Friday, March 5, 2010

toString() Might Not Return a String

I was reading NCZ's JavaScript quiz, and it occurred to me that toString() is not guaranteed to return a string because it is, after all, just a method. Try to guess what is printed to the console when the following JavaScript is executed:
var obj = {
nine: 9,
toString: function() {
return this.nine;
valueOf: function() {
return 10;

console.log(obj.toString() === '9');
console.log('' + obj === '9');
console.log('' + obj.toString() === '9');
console.log(obj + obj);
console.log(String(obj) === '9');
Because obj.toString() returns a number, not a string, obj.toString() is the number 9, not the string '9', so the first expression is false.

In the second example, I would expect that because '' is a string, the value on the right of the + would also be coerced to a string via its toString() method, which means the result would be '9'. But I am wrong! It turns out that valueOf takes precedence, so '' + obj evaluates to '10', which means '' + obj === '9' is false. It would be true if there were no valueOf method defined on obj, though.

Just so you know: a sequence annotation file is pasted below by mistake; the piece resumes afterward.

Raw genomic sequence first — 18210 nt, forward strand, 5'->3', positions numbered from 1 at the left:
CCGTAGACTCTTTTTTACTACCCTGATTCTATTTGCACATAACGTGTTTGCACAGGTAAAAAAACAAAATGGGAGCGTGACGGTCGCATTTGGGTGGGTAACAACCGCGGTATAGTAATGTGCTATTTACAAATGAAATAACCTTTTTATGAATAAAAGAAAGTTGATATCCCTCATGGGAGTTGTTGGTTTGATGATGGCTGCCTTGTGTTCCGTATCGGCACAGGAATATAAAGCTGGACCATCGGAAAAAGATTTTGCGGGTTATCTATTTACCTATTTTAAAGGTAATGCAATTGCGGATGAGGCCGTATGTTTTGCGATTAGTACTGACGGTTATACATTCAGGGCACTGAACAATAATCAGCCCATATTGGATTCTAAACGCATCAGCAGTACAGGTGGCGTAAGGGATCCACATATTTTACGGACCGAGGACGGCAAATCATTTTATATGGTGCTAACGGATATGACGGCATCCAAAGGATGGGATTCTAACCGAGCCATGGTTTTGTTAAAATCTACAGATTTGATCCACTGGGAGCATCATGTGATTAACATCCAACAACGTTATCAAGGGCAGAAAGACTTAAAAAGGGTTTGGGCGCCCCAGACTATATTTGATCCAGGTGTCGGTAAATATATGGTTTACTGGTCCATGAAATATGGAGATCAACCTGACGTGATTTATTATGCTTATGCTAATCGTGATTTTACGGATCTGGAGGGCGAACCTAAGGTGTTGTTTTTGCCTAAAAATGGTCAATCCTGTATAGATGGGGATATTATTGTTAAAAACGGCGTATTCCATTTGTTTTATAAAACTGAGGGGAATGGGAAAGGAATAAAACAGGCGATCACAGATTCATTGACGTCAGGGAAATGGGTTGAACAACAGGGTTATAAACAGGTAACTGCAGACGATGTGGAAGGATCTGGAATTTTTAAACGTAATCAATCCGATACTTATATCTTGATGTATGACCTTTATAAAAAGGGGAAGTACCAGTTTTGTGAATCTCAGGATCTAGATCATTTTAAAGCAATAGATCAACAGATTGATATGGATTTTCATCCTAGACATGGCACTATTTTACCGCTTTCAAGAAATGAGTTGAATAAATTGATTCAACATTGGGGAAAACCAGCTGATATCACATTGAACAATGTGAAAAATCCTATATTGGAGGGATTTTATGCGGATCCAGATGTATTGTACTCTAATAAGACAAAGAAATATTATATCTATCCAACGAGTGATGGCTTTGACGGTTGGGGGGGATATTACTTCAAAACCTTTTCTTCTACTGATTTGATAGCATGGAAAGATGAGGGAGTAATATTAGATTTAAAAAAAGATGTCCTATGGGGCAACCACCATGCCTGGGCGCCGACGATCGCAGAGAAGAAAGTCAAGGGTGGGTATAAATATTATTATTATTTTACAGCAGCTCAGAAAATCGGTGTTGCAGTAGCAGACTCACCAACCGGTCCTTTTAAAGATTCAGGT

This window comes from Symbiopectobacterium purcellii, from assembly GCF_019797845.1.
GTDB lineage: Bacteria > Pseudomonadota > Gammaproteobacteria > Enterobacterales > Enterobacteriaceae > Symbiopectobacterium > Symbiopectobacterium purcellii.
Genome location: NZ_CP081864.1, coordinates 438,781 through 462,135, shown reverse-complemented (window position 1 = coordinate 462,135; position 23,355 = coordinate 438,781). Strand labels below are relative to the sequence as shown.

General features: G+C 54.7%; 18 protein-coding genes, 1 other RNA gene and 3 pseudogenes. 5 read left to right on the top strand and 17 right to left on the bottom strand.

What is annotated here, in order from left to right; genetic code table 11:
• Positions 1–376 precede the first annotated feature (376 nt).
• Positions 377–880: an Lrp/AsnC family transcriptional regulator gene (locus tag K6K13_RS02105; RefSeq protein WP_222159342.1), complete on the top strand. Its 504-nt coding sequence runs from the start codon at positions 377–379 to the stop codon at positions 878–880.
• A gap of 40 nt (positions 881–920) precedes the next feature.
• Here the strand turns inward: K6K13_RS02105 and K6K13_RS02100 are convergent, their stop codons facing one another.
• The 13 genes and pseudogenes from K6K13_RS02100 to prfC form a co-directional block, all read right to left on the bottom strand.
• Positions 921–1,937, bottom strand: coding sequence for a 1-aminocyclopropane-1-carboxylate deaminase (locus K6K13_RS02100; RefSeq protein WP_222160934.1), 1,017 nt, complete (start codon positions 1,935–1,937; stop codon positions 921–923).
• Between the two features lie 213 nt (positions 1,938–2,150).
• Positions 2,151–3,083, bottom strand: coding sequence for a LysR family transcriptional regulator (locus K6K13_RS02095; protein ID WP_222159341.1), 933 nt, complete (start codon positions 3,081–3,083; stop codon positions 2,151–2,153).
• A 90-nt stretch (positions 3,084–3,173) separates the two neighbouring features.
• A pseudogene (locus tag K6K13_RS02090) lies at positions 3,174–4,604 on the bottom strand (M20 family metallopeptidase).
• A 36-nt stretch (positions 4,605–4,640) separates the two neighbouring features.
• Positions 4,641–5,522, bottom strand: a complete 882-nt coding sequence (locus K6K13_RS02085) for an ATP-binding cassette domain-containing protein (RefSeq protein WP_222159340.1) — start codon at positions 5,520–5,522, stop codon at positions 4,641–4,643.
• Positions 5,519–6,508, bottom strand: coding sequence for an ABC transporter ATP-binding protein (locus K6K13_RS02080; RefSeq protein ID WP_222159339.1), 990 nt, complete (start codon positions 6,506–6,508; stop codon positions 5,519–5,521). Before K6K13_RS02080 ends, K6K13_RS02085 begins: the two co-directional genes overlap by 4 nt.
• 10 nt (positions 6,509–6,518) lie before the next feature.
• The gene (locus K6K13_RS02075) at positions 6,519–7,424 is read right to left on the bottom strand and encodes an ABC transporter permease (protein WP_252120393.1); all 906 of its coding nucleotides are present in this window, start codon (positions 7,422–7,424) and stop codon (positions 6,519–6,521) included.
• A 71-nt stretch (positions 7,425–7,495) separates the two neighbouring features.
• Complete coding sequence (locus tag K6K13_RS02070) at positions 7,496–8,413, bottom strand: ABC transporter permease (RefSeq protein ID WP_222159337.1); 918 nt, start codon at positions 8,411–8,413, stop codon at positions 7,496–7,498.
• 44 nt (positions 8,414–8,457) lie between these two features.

Because toString() is called explicitly in the third example, '' + obj.toString() becomes '' + 9, which evaluates to '9', so the expression is true.

The fourth one is interesting because '99', 18, and 20 are all reasonable guesses, but it turns out that valueOf() takes precedence again, so this evaluates to 20. If there were no valueOf() method defined on obj, then the result would be 18.

In the final example, String() is used as a function (and not as a constructor function, which you should never do!), and it does, in fact, return a string, so String(obj) === '9' evaluates to true. I always assumed that the implementation of String was something like:
function(s) {
return '' + s.toString();
Though a few years back, I discovered that alert.toString() throws an exception on IE6 (also alert.toString evaluates to undefined on IE6), but '' + alert and String(alert) return 'function alert() { [native code] }', as expected. At least in that case, my proposed implementation for String() would not work, though IE6 has been known to be nonstandard and buggy...


  1. What will really mess with your head later is the undocumented parameter of valueOf (at least in Firefox).

    Try the following:
    0+{valueOf:f} //'undefined'
    +{valueOf:f} //'number'
    String({toString:null,valueOf:f}) //'string'
    Object({valueOf:f}) //'object'
    x=/./,x.valueOf=f,x(x) //'function'

  2. Interesting blog post. Enjoyed reading it.